Virtual Wealth

After a few days of light fare — telling you about my trip to England — I suppose you are ready for something a bit heavier. Something with “bottom,” as the English say.

Reading the latest installment of Dr. Richebacher’s newsletter, I think I have found the perfect thing.

“At long last,” says the keeper of the flame for the “Classic” school of economists, “the great global bear market in stocks has arrived…and just [as in 1929] the consensus wants to believe that it is a mere correction, even a healthy correction.”

The two key questions, according to Dr. Richebacher, are “the potential magnitude of the decline in stocks prices… [and] the potential repercussions on currencies and economies around the world, primarily…on the dollar and the U.S. economy.”

Those questions may turn out to be premature. The dollar rose yesterday. If, as many think, the euro’s rally of the last couple of weeks is already over, the correction may be finished. (Though I doubt it.)

But Dr. Richebacher is not trying to predict the future. He is merely trying to understand the present — which, as you will see, implies certain things about what will happen next.

The word “virtual” used to mean “actual” or “real.” But it has come to mean just the opposite.

Dr. Richebacher believes, as I do, that wishful thinking investors, opportunistic entrepreneurs, dreamy philosophers and tech-worshipping futurists have created a “virtual reality” — in which almost every detail of current economic life is misrepresented or misinterpreted to produce a picture that is basically unreal.

Not only that, economists themselves have contributed to the fraud. Failing to understand what causes real economic progress, they cannot detect an imposter. The current “boom” has not created real wealth. It has created virtual wealth. Few people can tell the difference.

Webster’s defines virtual as “existing in effect or essence though not formally recognized or admitted.”

That is the problem; the wealth isn’t really there. And since it isn’t really there, sooner or later the emptiness will be exposed.

“Classical economics” was the third revolution in the field — after the Mercantilists of the 17th century and the Physiocrats a bit later. “For the Classics,” writes Dr. Richebacher, “healthy economic growth inherently implied investment-led growth…”

At first glance, the New Era economy seems to have had a lot of investment-led growth. Huge amounts of money have poured into the investment markets. At the venture capital level, money flowed like champagne at Ascot. Someone would fill your glass as soon as it was emptied. But, like everything else about the New Era, it turns out that the investment has been virtual, rather than real.

“What critically matters for long-term economic growth,” continues Dr. Richebacher, “is the net increase in the capital stock after depreciation…and that is growing rather moderately.” Also, “it has to be taken into account that net investment spending in the 1980s had…collapsed. The gains in the 1990s therefore reflect a rise out of a deep hole.”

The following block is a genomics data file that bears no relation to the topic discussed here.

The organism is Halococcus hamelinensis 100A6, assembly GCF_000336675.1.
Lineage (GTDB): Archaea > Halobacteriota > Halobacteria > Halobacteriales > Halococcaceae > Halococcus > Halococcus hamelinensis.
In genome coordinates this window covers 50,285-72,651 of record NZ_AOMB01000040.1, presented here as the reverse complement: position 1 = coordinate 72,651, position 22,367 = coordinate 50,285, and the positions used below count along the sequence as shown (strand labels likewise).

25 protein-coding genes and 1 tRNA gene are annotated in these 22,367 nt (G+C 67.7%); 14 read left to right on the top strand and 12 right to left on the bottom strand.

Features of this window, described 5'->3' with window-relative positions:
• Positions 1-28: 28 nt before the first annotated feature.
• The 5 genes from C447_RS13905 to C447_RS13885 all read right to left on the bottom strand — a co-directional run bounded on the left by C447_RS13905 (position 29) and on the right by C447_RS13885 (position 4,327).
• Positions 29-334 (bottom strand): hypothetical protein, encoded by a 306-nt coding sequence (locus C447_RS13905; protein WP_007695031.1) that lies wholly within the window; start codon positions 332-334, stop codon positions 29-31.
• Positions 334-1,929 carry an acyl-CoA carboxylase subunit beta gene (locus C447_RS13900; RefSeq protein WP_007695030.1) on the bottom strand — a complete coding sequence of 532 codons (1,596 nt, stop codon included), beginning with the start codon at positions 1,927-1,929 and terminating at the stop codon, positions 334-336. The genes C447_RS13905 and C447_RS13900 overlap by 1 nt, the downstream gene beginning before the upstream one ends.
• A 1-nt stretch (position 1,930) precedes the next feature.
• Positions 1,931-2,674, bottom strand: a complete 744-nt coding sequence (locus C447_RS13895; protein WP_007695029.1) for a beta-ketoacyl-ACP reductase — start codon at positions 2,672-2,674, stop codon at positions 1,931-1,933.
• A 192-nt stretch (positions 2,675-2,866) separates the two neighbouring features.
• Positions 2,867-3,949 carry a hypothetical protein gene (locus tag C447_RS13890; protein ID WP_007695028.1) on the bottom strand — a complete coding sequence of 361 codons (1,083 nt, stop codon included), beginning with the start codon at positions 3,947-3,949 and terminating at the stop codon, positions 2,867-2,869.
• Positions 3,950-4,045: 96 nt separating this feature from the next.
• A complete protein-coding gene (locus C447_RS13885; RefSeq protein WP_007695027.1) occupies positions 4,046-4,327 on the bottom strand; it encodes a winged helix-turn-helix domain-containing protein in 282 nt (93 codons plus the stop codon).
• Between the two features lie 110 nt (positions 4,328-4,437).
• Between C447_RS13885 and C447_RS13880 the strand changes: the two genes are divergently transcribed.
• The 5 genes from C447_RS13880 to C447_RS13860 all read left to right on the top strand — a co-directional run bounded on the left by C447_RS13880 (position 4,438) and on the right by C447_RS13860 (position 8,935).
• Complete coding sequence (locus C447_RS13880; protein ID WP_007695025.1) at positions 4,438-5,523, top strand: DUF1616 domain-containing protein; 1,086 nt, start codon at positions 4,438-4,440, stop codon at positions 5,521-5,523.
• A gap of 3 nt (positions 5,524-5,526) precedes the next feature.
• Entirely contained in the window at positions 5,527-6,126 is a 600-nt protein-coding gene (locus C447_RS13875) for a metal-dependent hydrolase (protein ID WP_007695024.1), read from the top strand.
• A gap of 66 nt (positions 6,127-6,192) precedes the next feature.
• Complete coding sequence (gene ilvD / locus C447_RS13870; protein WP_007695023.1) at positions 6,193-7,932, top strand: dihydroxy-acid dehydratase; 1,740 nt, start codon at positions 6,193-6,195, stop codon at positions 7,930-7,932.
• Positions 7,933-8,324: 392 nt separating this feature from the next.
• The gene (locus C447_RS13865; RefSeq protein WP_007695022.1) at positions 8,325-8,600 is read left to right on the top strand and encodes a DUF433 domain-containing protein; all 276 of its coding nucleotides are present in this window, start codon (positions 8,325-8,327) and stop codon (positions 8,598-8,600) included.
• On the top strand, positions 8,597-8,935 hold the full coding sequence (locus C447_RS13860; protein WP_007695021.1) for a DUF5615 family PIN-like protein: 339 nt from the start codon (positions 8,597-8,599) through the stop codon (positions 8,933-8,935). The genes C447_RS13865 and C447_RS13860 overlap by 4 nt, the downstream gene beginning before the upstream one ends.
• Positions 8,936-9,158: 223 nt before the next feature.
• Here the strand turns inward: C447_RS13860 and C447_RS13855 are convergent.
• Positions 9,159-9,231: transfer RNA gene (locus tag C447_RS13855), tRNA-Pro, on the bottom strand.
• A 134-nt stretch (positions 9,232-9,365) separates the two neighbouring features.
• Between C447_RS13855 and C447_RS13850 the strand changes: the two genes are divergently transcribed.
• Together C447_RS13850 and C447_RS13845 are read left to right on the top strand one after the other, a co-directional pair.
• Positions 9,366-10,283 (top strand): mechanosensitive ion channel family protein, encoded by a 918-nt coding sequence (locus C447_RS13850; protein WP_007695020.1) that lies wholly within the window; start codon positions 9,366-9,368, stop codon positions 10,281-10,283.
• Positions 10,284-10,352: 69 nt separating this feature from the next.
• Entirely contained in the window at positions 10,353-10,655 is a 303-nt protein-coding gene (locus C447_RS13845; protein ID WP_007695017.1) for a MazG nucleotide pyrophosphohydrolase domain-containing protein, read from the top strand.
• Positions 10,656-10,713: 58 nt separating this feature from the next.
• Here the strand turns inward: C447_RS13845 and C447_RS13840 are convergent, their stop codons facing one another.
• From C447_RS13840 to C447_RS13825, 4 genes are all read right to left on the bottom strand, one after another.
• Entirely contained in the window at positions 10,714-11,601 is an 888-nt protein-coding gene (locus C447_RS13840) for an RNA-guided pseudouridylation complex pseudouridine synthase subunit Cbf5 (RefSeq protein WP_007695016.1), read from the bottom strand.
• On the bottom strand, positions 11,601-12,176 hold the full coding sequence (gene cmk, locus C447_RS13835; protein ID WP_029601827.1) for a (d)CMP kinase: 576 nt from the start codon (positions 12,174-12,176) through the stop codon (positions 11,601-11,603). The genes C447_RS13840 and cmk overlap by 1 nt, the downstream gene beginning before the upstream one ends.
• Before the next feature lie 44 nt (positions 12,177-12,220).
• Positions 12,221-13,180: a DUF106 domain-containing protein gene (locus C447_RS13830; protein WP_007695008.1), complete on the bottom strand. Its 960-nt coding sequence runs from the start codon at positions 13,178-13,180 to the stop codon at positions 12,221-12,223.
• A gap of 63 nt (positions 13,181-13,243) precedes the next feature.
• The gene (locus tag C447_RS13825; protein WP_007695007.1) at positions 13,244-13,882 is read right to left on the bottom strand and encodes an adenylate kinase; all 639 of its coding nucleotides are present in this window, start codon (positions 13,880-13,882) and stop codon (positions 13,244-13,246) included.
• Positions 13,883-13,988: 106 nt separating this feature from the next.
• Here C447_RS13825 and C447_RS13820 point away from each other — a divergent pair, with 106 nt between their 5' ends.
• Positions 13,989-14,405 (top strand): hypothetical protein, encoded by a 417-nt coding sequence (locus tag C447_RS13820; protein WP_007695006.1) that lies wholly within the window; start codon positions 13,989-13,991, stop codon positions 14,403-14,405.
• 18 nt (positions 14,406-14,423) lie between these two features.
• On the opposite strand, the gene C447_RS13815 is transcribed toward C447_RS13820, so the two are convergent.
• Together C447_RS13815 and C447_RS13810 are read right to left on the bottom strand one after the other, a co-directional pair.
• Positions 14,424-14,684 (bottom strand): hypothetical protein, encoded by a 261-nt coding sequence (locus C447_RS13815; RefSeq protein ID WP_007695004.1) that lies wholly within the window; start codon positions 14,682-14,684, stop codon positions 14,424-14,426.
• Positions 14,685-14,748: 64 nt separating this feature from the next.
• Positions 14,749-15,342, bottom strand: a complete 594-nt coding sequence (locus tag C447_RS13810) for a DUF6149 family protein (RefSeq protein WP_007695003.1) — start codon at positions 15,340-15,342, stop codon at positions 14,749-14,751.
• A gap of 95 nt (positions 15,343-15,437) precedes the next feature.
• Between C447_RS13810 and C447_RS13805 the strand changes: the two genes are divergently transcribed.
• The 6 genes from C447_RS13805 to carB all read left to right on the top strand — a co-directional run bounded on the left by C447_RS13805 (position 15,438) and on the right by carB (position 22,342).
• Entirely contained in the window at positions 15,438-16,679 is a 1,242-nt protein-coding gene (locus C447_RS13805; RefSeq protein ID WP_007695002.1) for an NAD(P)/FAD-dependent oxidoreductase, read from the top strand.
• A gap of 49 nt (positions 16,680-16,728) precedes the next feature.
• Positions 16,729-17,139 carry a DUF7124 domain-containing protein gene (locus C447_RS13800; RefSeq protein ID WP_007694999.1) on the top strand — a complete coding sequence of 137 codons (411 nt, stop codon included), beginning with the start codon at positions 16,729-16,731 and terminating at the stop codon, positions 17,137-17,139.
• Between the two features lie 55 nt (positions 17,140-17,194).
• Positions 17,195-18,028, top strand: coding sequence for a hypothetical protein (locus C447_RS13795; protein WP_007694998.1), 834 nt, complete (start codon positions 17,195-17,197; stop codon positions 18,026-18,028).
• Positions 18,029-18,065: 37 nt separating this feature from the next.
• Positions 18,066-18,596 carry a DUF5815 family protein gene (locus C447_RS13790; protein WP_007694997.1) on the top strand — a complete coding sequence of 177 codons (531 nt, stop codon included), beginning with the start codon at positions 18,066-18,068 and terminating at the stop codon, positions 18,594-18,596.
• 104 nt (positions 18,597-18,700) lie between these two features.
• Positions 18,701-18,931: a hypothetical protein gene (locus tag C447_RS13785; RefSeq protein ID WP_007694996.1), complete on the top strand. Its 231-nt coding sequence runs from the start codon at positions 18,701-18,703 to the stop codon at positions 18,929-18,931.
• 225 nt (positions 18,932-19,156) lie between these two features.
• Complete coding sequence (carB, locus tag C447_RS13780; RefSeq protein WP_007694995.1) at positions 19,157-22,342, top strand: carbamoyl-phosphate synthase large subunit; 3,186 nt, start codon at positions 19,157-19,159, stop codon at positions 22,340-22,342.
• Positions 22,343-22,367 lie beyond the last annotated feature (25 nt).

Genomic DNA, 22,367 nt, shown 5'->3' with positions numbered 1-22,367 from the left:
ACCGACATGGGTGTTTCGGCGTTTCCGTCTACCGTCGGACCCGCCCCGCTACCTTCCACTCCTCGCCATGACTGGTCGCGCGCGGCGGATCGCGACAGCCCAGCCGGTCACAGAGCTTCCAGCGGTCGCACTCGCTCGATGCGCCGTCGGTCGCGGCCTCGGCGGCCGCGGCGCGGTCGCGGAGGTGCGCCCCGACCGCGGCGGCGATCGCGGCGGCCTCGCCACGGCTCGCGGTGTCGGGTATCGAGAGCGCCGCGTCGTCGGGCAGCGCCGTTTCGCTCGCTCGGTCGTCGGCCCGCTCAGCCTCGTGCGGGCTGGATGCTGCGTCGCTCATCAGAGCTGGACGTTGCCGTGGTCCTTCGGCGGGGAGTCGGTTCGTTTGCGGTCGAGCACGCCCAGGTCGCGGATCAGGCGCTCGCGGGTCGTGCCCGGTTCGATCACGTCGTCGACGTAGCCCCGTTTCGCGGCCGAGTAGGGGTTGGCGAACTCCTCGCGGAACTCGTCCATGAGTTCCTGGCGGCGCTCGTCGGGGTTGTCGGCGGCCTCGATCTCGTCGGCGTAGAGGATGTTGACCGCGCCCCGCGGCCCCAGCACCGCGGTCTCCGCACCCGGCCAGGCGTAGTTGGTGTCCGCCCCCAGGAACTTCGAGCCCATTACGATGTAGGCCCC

According to the Classics and Dr. Richebacher, real investment must come from real savings. “Any credit expansion, uncompensated by savings,” writes Dr. Richebacher, “is in essence of inflationary nature…”

Capital is the result of savings. You cannot create capital out of thin air. Otherwise, a country such as Tibet would be the richest country in the world — they have plenty of thin air. Virtual capital is like a virtual coat; it may look good on paper, but it won’t keep you warm.

Credit looks like real money. At the micro level, you can’t tell it from the real thing. It provides the illusion of capital and the illusion of wealth. If you can borrow enough money — you can be virtually rich.

As I’ve pointed out here several times, the illusion of wealth causes people to change their behavior, at the margin. They believe they have more wealth than they really do. They cannot distinguish between what is real and what is virtual. But believing they have more than they need, they spend some of it. And when they buy a new coat, though, they buy a real one, not a virtual one. Real wealth is consumed.

Savings have been neither virtual nor real. They barely exist — even in our imaginations. So, the virtual wealth produced in the last five years has been almost all built upon credit. That is to say, they have been of an inflationary nature. But since the inflation has been in the price of shares — who was going to complain?

The Internet itself, as suggested by Professor Gordon, is a virtual revolution, not a real one. It represents an advanced evolution of the telecommunications revolution that began in the 1800s, not a “first order” innovation.

Likewise, corporate profits tend to be virtual rather than real. While brokers and naive investors share the “whisper numbers” in advance of an announcement — and get excited when earnings come in at a penny more than the forecast — corporate profits, generally, have been disappointing. Profits have been going down since 1997.

A chart of profit margins shows that profits rose from ’91 until late in ’97. Why did they decline since then? Even there, the failure can be traced to the difference between the virtual and the real…

But perhaps I should leave that for tomorrow…and tell you why the U.S. corporate model failed…and what it means for the future of stock prices.

Bill Bonner

Paris, France June 22, 2000

*** The summer rally continued yesterday — on the first day of summer. The Dow managed to climb a few points yesterday — up 62. The Nasdaq did, too — up 50 points.

*** Will the rally continue? Well, it doesn’t look good for the bulls. For even while the averages rose, the broad market seemed to be going in another direction. Only 1,255 stocks on the NYSE advanced while 1,598 declined.

*** Reversing the trend of the last couple of weeks, 55 stocks hit new highs while 75 hit new lows.

*** What’s more, oil rose to about $33. Even if you order something on the Internet, it still has to be delivered. And it is typically brought to your house or office in a truck — which runs not on electrons, but on good old fossil fuel.